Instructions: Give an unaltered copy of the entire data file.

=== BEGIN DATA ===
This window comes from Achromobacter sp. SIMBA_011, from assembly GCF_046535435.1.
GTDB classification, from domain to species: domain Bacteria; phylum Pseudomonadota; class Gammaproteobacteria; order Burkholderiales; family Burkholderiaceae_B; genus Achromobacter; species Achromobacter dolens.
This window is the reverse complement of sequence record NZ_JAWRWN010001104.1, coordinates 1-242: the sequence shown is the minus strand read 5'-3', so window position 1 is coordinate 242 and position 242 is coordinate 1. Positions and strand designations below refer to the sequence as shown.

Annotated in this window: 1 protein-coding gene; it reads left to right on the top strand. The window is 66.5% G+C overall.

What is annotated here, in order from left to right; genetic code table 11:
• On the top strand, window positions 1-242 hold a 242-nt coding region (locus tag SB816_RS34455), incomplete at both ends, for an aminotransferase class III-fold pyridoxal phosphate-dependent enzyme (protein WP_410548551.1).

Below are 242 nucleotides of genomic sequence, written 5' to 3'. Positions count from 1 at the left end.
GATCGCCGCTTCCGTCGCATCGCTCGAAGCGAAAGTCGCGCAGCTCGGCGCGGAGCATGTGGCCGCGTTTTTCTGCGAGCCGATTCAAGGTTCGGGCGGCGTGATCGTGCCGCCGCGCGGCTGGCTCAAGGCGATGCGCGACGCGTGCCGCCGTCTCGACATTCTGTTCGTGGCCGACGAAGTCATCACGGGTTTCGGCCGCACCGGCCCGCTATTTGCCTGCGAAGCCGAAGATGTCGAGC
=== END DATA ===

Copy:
This window comes from Achromobacter sp. SIMBA_011, from assembly GCF_046535435.1.
GTDB classification, from domain to species: domain Bacteria; phylum Pseudomonadota; class Gammaproteobacteria; order Burkholderiales; family Burkholderiaceae_B; genus Achromobacter; species Achromobacter dolens.
This window is the reverse complement of sequence record NZ_JAWRWN010001104.1, coordinates 1-242: the sequence shown is the minus strand read 5'-3', so window position 1 is coordinate 242 and position 242 is coordinate 1. Positions and strand designations below refer to the sequence as shown.

Annotated in this window: 1 protein-coding gene; it reads left to right on the top strand. The window is 66.5% G+C overall.

What is annotated here, in order from left to right; genetic code table 11:
• On the top strand, window positions 1-242 hold a 242-nt coding region (locus tag SB816_RS34455), incomplete at both ends, for an aminotransferase class III-fold pyridoxal phosphate-dependent enzyme (protein WP_410548551.1).

Below are 242 nucleotides of genomic sequence, written 5' to 3'. Positions count from 1 at the left end.
GATCGCCGCTTCCGTCGCATCGCTCGAAGCGAAAGTCGCGCAGCTCGGCGCGGAGCATGTGGCCGCGTTTTTCTGCGAGCCGATTCAAGGTTCGGGCGGCGTGATCGTGCCGCCGCGCGGCTGGCTCAAGGCGATGCGCGACGCGTGCCGCCGTCTCGACATTCTGTTCGTGGCCGACGAAGTCATCACGGGTTTCGGCCGCACCGGCCCGCTATTTGCCTGCGAAGCCGAAGATGTCGAGC